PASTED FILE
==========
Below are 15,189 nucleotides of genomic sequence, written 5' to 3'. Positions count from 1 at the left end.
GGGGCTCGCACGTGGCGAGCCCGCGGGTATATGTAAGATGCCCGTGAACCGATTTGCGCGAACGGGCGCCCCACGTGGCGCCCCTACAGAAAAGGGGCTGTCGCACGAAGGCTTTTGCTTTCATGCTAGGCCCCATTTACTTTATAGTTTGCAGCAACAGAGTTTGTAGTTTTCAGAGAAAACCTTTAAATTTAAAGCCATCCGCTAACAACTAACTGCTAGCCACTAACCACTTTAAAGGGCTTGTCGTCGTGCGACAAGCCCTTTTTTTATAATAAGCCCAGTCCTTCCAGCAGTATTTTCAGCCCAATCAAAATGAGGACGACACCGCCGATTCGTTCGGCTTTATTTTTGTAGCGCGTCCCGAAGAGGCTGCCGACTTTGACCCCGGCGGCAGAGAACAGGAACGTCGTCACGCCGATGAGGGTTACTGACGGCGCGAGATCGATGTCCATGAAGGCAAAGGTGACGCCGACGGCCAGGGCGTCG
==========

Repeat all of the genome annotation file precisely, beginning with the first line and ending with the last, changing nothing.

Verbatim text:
Below are 15,189 nucleotides of genomic sequence, written 5' to 3'. Positions count from 1 at the left end.
GGGGCTCGCACGTGGCGAGCCCGCGGGTATATGTAAGATGCCCGTGAACCGATTTGCGCGAACGGGCGCCCCACGTGGCGCCCCTACAGAAAAGGGGCTGTCGCACGAAGGCTTTTGCTTTCATGCTAGGCCCCATTTACTTTATAGTTTGCAGCAACAGAGTTTGTAGTTTTCAGAGAAAACCTTTAAATTTAAAGCCATCCGCTAACAACTAACTGCTAGCCACTAACCACTTTAAAGGGCTTGTCGTCGTGCGACAAGCCCTTTTTTTATAATAAGCCCAGTCCTTCCAGCAGTATTTTCAGCCCAATCAAAATGAGGACGACACCGCCGATTCGTTCGGCTTTATTTTTGTAGCGCGTCCCGAAGAGGCTGCCGACTTTGACCCCGGCGGCAGAGAACAGGAACGTCGTCACGCCGATGAGGGTTACTGACGGCGCGAGATCGATGTCCATGAAGGCAAAGGTGACGCCGACGGCCAGGGCGTCG